Food has the capacity to create or deepen a sense of place. It can help paint a picture of or even transport us to a particular moment in space and time. I was fondly reminded of this aspect of food when I recently prepared a West African dinner for the family of one of my former students. The meal itself was Ghanaian and featured a menu of spicy Ghanaian peanut stew over couscous, fried plantain, a salad of mixed spring greens, red onion, grated carrots, and pineapple chunks with a pineapple vinaigrette, vegan brandy buns for dessert and hibiscus tea made with fresh ginger root and fresh lemons as the featured beverage.
As I prepared the stew in particular, I consciously thought about when, where, and from whom I had learned to make it. The recollection took me back to the summer of 1994. August 7th to be exact. A late, partly cloudy, Sunday morning when I was picked up from the University of Ghana and taken to the home of
Nii Boi, Ami, and Kofi. Nii Boi was a student at the University of Ghana where I had been studying for the past six weeks. After many a long, philosophical conversation about the history, independence, culture
and food of his country, he invited me to spend the day with his wife Ami, who was to teach me how to prepare some traditional Ghanaian dishes, one of which was a groundnut stew. The base of the stew was fresh tomatoes, fresh garlic, fresh ginger root, fresh habanera pepper, palm oil, and groundnuts, aka peanuts. I remember that many of the ingredients were fresh because of my interaction with the food. At the time, electricity rotated in Legon-Accra from one part of town to the other so that at least once a week a household was likely to be without power. On that particular Sunday, Nii Boi and Ami did not have power, which meant none of the small appliances on the counter were used in the preparation of our meal. Instead we used a huge pestle and mortar, the kind that sits on the floor, to pound the plantain. We also used a wooden bowl with ridges along with a hand held wooden instrument to press and grind the fresh ginger, garlic and habanera pepper. I explicitly remember not feeling inconvenienced but actually enjoying the sensations of feeling, smelling, and seeing up close ingredients and instruments that were somewhat foreign to me. And even though I have since acquired many small appliances and cooking gadgets, I oftentimes choose not to use them in favor of chopping, mincing, pounding, and rolling out the foods with my very hands. I imagine that whatever energy, mood, emotion or vibration I feel will not only transmit but be intensified by my having handled the food with my own hands.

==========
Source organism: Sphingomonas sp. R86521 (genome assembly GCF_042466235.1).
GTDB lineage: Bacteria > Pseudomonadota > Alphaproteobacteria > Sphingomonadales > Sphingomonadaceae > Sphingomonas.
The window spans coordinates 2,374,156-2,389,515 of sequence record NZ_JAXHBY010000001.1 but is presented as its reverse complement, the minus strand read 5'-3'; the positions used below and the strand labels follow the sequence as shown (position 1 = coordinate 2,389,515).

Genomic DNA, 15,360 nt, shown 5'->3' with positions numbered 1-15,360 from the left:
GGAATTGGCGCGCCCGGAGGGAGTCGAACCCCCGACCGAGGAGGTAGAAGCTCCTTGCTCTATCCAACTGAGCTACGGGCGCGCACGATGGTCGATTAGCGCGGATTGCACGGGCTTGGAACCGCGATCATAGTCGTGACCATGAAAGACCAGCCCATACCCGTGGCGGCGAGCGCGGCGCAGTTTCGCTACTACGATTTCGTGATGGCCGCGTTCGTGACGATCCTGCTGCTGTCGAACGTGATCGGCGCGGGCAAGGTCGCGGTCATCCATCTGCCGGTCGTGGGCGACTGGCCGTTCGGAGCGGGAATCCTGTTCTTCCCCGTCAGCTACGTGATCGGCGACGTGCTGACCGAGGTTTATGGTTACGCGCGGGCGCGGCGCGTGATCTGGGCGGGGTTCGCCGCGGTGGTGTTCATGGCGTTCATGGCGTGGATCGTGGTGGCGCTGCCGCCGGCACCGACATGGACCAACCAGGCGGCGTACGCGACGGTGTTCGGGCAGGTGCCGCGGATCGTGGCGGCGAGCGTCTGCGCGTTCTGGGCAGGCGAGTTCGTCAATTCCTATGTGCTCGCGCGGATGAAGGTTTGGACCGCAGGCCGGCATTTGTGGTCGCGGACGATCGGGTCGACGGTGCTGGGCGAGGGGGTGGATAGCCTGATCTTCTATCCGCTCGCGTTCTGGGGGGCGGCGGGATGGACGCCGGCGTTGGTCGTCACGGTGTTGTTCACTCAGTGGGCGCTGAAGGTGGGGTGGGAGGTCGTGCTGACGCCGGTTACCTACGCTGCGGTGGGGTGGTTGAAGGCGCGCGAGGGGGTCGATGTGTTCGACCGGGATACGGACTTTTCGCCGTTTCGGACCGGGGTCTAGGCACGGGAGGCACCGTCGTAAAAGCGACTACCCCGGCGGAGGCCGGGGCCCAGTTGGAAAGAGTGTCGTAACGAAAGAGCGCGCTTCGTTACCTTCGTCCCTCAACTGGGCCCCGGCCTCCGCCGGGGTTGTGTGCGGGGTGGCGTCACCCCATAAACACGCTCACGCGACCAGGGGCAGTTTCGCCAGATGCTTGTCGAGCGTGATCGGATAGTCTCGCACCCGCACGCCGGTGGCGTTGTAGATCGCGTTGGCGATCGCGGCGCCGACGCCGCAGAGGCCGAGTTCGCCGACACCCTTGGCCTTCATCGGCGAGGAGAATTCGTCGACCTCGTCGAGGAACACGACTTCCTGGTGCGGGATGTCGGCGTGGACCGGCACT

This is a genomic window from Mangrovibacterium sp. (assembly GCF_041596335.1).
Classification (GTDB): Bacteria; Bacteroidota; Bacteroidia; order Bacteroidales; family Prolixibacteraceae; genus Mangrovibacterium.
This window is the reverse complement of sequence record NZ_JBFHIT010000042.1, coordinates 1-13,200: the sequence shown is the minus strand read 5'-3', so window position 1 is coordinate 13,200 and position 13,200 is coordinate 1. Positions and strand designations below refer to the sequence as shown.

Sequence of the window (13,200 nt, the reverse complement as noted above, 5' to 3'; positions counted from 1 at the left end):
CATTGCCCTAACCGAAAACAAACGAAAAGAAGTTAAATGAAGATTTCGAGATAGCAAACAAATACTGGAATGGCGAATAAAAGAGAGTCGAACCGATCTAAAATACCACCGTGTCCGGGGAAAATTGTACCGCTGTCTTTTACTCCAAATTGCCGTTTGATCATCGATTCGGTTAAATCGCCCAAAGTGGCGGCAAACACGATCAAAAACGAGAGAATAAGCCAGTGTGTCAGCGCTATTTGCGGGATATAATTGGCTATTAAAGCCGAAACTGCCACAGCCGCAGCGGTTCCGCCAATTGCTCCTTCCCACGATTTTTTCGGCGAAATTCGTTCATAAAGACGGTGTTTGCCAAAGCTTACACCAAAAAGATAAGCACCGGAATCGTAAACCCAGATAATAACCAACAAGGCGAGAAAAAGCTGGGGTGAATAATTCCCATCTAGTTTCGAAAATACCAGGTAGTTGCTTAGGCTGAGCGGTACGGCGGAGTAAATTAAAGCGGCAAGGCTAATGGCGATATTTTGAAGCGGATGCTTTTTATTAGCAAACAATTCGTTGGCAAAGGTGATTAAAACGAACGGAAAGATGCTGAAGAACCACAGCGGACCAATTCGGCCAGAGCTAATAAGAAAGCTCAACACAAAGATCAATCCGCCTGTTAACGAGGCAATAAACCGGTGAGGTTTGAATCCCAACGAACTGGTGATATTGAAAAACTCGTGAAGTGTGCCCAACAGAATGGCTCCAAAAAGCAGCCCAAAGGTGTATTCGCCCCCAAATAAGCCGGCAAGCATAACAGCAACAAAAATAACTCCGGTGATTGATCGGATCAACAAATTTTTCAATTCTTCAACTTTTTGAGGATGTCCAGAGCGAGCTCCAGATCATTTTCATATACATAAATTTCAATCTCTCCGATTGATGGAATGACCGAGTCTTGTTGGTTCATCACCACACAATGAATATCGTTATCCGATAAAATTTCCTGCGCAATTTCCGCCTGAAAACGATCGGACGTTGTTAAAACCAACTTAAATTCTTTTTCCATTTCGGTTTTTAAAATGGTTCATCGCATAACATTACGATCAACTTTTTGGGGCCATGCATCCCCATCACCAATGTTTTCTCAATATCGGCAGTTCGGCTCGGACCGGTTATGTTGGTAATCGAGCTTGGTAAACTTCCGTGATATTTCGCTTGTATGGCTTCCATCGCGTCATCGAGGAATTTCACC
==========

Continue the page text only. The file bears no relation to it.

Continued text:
I was not vegetarian or vegan when I visited Ghana, and the peanut stew that Ami taught me to make on that day had a little bit of chicken, fish and beef in it. With gathered grains of cooked rice, we formed balls and placed these balls in the bowls of stew. Sitting facing each other over a modest living room table, we fellowshipped over the food with baby Kofi in his walker close by. We enjoyed the meal, hugged, and I left with more for later and notes on what we had done, notes that, by the way, did not contain a single, exact measurement. As I I began to increase my repertoire of vegetarian and vegan dishes, I improvised on the dishes that Ami taught me to make. The version of the peanut stew that I prepare now is a vegan one that features chunks of bright orange, sweet potato, fresh, tender okra, and sweet corn in the same creamy, peanutty base that she showed me. All a testament to how culture, memory and the oral tradition are kept alive via food.